I am new to web application making a online examination website and have a script which is currently taking static date and time. I want it to the system current date and time plus(add current time with) a value from jsp variable(i.e the time interval of the examination) Currently my javascript is as follows:-

<script language="JavaScript">
TargetDate = "12/26/2013 5:00 AM";
BackColor = "palegreen";
ForeColor = "navy";
CountActive = true;
CountStepper = -1;
LeadingZero = true;
DisplayFormat = "%%D%% Days, %%H%% Hours, %%M%% Minutes, %%S%% Seconds.";
FinishMessage = "It is finally here!";

Add i have a jsp variable "t" to be added to current time as to make the target time=current time + "t".

Note- This is for countdown timer in my webpage.


  • Please refer this too. And for adding javascript and jsp variable, you may have to use a hidden variable to write jsp value to it, and use javascript to read it and add what you are saying. – Siva Tumma Dec 25 '13 at 16:34
  • Please don't forget to add a '?' to questions! Some people do a search in the page for '?' and if none exists in the 'question' go directly to the next (actual) question in line. – Andrew Thompson Dec 25 '13 at 16:38
  • @sivatumma I have that variable "t" in my jsp but how to add it to the script?? can i just use <%t%>. – sam Dec 25 '13 at 16:44
  • Though I am not having tomcat installed, I try to tell you theoretically. You will put your jsp variable in a hidden field in your html like this : <input type = "hidden" value="<%= t %>" id="myJspVar">. Now in your javascript, you will take this using var myJavascriptVar = 'some value'; alert(document.getElementById('myJspVar').value + myJavascriptVar);. Please note this is how you could do, but you have to fiddle as I do not have tomcat to test for correctness. – Siva Tumma Dec 25 '13 at 16:50
  • @sivatumma i am done with the system date stuff thanks a lot but i am unable to get how to add my jsp variable to my current minutes – sam Dec 25 '13 at 17:19

You can use scrptlets or expression .

<script language="JavaScript">
     TargetDate = "<%=new java.util.Date()%>";
     . . . 

For learning more , refer link

For Date Formatting (Till Java7) :

You can use Simple DateFormat format codes .

      Date dNow = new Date( );
      SimpleDateFormat ft =new SimpleDateFormat ("MM/dd/yyyy  hh:mm a");


   <script language="JavaScript">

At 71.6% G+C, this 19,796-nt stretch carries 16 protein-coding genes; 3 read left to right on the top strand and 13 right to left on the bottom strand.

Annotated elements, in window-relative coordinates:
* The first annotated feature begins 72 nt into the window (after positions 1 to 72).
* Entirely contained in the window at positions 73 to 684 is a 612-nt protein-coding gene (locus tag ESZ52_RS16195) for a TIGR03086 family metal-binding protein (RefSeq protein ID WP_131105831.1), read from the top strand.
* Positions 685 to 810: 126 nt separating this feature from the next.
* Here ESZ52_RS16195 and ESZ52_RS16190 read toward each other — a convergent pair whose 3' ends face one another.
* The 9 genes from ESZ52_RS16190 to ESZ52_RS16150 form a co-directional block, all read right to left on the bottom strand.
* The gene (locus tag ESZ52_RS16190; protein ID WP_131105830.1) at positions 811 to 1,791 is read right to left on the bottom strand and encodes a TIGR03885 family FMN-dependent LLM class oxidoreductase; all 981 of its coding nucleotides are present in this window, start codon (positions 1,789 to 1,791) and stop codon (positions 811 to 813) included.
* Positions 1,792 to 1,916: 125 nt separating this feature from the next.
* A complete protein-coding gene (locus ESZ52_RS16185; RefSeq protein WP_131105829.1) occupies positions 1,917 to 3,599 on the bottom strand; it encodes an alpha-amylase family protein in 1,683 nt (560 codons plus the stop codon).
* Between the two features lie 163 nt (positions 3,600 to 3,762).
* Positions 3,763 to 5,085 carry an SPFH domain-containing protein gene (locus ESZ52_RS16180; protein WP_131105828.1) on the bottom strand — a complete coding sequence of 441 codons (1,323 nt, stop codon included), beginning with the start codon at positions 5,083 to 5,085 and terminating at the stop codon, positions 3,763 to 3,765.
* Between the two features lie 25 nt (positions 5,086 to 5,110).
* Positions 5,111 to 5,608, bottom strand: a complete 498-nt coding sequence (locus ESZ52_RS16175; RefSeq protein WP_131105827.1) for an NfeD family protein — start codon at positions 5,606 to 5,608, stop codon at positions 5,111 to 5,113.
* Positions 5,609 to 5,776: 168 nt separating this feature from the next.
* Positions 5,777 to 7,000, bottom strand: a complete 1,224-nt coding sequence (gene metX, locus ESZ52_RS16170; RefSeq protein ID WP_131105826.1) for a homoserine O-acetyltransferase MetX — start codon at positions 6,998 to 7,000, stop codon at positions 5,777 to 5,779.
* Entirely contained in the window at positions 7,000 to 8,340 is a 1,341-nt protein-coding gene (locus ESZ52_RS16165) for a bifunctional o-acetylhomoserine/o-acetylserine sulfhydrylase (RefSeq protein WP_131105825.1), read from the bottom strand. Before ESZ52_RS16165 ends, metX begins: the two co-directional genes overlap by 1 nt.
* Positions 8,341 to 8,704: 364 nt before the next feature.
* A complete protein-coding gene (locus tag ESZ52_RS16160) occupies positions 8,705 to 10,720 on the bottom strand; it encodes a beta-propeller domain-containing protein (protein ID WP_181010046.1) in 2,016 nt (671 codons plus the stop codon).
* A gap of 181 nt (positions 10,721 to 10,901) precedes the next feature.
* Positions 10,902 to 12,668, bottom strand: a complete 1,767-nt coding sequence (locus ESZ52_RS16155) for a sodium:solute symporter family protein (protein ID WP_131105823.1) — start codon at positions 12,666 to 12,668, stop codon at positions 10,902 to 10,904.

TargetDate = "<%=ft.format(dNow)%>";
         . . . 
  • Thanks but how to get this in the format "12/26/2013 5:00 AM"? – sam Dec 25 '13 at 16:46

Poor Answer

how to get this in the format "12/26/2013 5:00 AM"?

To directly answer your question… To do so on the Java side on the server (as opposed to client-side in JavaScript), use the bundled classes java.text.DateFormat and java.text.SimpleDateFormat.

Better Answer: Joda-Time

A better answer is to tell you to avoid java.util.Date and java.util.Calendar classes. They are notoriously badly designed and implemented. Instead use a good date-time library. In Java that means either Joda-Time (open-source third-party library) or the new java.time.* classes defined by JSR 310 and bundled with Java 8 and meant to supplant the old j.u.Date/Calendar.

If you literally want only the format like "12/26/2013 5:00 AM", you can define a pattern in Joda-Time. You'll find many examples of this in other questions here on StackOverflow.com.

If you know the user's Locale and time zone name you can use those to format the date as a familiar string presentation.

Example code…

// © 2013 Basil Bourque. This source code may be used freely forever by anyone taking full responsibility for doing so.
// import org.joda.time.*;
// import org.joda.time.format.*;

DateTime now = DateTime.now();

// Style is defined by a pair of letters, one for date portion, the other for time portion.
// Letters are the first letter from: Short/Medium/Long/Full
// This example might be appropriate for a French person in Puducherry India (formerly Pondicherry, ex-colony of France).
DateTimeFormatter formatter = DateTimeFormat.forStyle( "SS" ).withLocale( Locale.FRENCH ).withZone( DateTimeZone.forID( "Asia/Kolkata" ) );
String dateTimeString = formatter.print( now );
System.out.println( "dateTimeString: " + dateTimeString + " for: " + now );

// By comparison.
DateTimeFormatter formatter_FF = DateTimeFormat.forStyle( "FF" ).withLocale( Locale.FRENCH ).withZone( DateTimeZone.forID( "Asia/Kolkata" ) );
String dateTimeString_FF = formatter_FF.print( now );
System.out.println( "dateTimeString_FF: " + dateTimeString_FF + " for: " + now );

When run (with my default time zone being US west coast)…

dateTimeString: 26/12/13 02:35 for: 2013-12-25T13:05:09.282-08:00
dateTimeString_FF: jeudi 26 décembre 2013 02 h 44 IST for: 2013-12-25T13:14:41.841-08:00


Experiment if you wish. For United States, try local of Locale.US and time zone of America/New_York or America/Indiana/Knox.

Your Answer

By clicking “Post Your Answer”, you agree to our terms of service, privacy policy and cookie policy

Not the answer you're looking for? Browse other questions tagged or ask your own question.